Celebrating Strength and the Diverse Women Who Represent Fearlessness.
I have to admit it, I have a secret guilty pleasure - dance shows! Yes, I love them all and will turn the ringer off on my phone so I'm not interrupted when they're on. As I was watching a not to be named dance show, the judges were going on and on about a particular performance where a young women was dressed as a ninja inspired warrior, decked out in leather, and they were gushing what an amazing role model she was for young girls and empowerment. It definitely was a great dance, but I couldn't help but think why is a scantly clad women in leather punching the air a role model for women empowerment?
Visions of "powerful women" began flashing in my head and images of Wonder Woman, Elektra, the business executive in a power suit, ladies at the Women's March with fists raised, bullhorn in hand, and I began to realize that when I think of truly strong women I know they look nothing like what we hail as strength in the public forum.
Thinking about moments in my own life where I felt real "strength," they never occurred wearing a really great leather outfit. To be honest, when I've had to dig really deep it was more often than not doing things deemed as "normal," wearing no makeup and yes, maybe not showered - LOL! For me, they were moments like getting out of bed after my Dad died, facing my fear of driving when I had to go to the grocery store, or learning how to live life again after being sexually assaulted. They are the moments so many of us face each day, the moments we decide to take a step forward. Sometimes they're big and sometimes they're small, but the important thing to celebrate is we take them.
So, I'm writing to share some stories of amazing women that have helped me redefine what I view as strength. These are the women we partner with at AMERICAN NOMAD and their life experiences and resiliency floor me with admiration. I love filling my life with the items they make as a reminder to me that inner strength has many faces. I can not tell you how many times I've wrapped up in one of their handmade kantha quilts channeling inspiration thinking of the woman who made it. These are the stories I wish inspired reality TV show dances and these are the stories I hope we can share more often to help redefine what female empowerment really looks like. They represent each Mom, sister, or friend that goes about their every day lives trying to take care of the ones they love, face their fears or overcome personal hardships.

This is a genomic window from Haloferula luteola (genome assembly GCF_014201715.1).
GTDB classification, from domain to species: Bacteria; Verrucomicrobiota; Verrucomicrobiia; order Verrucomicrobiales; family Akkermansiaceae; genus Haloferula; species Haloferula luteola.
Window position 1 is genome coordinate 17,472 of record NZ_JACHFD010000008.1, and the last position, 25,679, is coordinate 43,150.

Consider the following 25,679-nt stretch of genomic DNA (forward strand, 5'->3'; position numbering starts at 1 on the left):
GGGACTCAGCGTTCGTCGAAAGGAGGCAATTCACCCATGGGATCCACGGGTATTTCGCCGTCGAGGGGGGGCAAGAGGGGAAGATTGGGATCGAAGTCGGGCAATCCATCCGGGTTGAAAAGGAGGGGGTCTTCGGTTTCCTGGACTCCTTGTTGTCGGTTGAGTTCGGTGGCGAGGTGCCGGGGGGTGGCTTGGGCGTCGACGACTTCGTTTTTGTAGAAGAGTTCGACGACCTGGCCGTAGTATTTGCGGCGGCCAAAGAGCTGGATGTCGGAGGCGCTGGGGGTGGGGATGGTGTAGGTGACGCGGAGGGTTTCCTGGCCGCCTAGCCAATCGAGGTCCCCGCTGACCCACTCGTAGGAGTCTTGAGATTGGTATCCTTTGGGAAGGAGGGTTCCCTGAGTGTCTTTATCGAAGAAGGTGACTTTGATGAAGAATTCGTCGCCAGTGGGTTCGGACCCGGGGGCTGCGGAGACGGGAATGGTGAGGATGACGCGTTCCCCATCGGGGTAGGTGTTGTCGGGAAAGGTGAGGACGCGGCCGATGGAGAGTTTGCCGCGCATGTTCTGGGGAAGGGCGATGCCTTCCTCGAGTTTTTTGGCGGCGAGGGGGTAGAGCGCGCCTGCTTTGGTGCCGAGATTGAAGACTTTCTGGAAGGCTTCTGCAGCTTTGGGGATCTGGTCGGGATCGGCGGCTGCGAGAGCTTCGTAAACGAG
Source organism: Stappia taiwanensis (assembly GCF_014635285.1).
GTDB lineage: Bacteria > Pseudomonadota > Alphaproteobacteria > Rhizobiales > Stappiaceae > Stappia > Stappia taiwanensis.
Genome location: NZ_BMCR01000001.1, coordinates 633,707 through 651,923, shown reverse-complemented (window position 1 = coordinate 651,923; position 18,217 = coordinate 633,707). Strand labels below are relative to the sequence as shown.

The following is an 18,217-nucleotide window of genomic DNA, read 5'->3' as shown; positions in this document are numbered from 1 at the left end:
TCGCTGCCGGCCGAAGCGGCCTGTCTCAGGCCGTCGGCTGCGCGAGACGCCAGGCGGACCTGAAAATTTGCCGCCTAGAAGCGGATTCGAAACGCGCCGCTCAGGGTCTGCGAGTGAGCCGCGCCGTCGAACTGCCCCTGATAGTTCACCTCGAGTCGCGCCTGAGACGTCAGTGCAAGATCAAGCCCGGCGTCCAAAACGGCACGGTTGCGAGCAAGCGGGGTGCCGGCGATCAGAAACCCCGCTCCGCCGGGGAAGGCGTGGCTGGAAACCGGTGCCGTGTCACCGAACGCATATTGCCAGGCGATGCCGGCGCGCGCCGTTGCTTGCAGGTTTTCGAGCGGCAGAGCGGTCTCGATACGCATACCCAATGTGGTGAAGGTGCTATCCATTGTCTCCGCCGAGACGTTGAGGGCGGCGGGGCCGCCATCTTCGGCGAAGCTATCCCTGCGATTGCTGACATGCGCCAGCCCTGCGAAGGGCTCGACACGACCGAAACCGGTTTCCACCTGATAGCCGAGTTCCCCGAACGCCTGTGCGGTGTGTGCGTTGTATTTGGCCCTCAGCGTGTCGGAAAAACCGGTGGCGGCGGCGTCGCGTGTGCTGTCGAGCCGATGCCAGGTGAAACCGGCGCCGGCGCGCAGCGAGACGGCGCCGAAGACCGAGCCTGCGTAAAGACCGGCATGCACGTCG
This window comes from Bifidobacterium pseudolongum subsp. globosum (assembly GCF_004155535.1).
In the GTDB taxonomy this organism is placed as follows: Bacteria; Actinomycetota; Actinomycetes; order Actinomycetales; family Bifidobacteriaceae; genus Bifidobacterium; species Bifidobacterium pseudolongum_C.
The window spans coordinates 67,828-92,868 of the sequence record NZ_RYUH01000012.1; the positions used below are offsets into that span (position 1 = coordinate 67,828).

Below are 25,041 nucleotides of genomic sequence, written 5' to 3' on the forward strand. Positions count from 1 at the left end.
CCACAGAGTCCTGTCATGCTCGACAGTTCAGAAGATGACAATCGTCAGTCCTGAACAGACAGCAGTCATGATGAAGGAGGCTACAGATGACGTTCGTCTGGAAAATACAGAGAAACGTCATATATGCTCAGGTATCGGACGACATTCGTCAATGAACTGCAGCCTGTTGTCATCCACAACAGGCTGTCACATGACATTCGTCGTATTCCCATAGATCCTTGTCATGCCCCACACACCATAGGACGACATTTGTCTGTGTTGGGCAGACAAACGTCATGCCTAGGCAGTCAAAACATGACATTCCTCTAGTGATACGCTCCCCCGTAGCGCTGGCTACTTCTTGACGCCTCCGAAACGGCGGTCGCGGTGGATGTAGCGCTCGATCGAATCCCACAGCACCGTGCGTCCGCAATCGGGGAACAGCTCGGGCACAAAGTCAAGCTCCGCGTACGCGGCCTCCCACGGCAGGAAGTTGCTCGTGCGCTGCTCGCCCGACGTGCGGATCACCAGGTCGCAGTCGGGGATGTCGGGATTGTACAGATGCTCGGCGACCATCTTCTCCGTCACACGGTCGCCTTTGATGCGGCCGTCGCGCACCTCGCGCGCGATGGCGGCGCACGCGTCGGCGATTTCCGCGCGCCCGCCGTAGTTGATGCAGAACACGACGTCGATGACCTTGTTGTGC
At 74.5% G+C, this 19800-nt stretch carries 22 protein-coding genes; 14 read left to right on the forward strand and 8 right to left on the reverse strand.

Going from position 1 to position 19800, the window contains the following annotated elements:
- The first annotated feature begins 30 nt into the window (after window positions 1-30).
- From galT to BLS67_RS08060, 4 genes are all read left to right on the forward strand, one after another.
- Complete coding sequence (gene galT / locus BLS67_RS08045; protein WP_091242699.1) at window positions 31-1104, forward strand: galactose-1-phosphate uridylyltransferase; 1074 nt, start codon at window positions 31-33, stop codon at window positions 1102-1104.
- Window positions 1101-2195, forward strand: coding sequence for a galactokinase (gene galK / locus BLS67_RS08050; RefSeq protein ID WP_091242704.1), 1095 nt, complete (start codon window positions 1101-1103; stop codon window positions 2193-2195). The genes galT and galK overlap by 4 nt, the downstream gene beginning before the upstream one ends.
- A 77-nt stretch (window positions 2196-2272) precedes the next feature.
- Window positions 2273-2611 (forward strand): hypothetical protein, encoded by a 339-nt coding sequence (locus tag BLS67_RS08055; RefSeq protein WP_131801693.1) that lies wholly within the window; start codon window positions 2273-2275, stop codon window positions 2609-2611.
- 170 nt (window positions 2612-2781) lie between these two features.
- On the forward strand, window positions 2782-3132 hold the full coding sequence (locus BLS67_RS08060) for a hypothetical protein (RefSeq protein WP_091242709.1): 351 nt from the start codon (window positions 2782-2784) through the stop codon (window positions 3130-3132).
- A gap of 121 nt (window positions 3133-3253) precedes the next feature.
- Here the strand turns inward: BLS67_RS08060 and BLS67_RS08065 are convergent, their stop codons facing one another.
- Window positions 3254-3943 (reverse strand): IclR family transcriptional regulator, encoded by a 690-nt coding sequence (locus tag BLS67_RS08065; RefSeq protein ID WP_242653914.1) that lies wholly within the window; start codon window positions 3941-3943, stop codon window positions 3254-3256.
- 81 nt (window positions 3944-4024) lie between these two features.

textile artist at BASHA
I am Hasi. I work in the textile department at Basha Enterprises. I have a daughter. From my childhood, I had a sorrowful life. Even after my marriage, I was not happy. I worked in a Jute Mill (a factory for processing jute that is natural fiber grown in Bangladesh) and there I faced harassment from the male colleagues. I have tried for so many jobs and spent lots of money to get the job, but didn’t get any. I was nearly trafficked, but someone helped me to escape. Now I am working with Basha and it is a safe place. I am happy to have a dignified work. I am glad that I can pay my daughter’s education fees. I am really happy to work with Basha.
stitcher for JOYN, partners with Joy Corps
Beautiful Malti always has a smile on her face, even though she spent her youth on the street, digging through trash to find bottles for money. At the age of 16, she joined the Street Smart program, got valuable training, and soon landed a job with one of our partner businesses.
Though surrounded by a sea of peers who had chosen lives of begging, Malti never gave in. She has an air of dignity hidden beneath her giggly teenaged exterior. When you look at Malti, you would never guess that she is the main breadwinner for her household. She works a full-time job as a stitcher for one of our partner businesses and then goes home to prepare meals and care for three siblings.
After the requisite eight months working full-time, Malti couldn’t wait to approach the local Community Fund board with a formal proposal she’d written out—a request for a $200 loan. With this money she could finally secure a lawyer to help her recover land that was rightfully hers. She got her land back! And now she and her sibling are off the streets—all because of $200.
Within a few months, Malti had paid back her loan in full. She was eager to pay back the money because she knew that once it was back in the Community Fund, someone else just like her would have the opportunity for a brighter future as well.
MARIE CHANTAL MUKAKALISA
weaver at All Across Africa | Kazi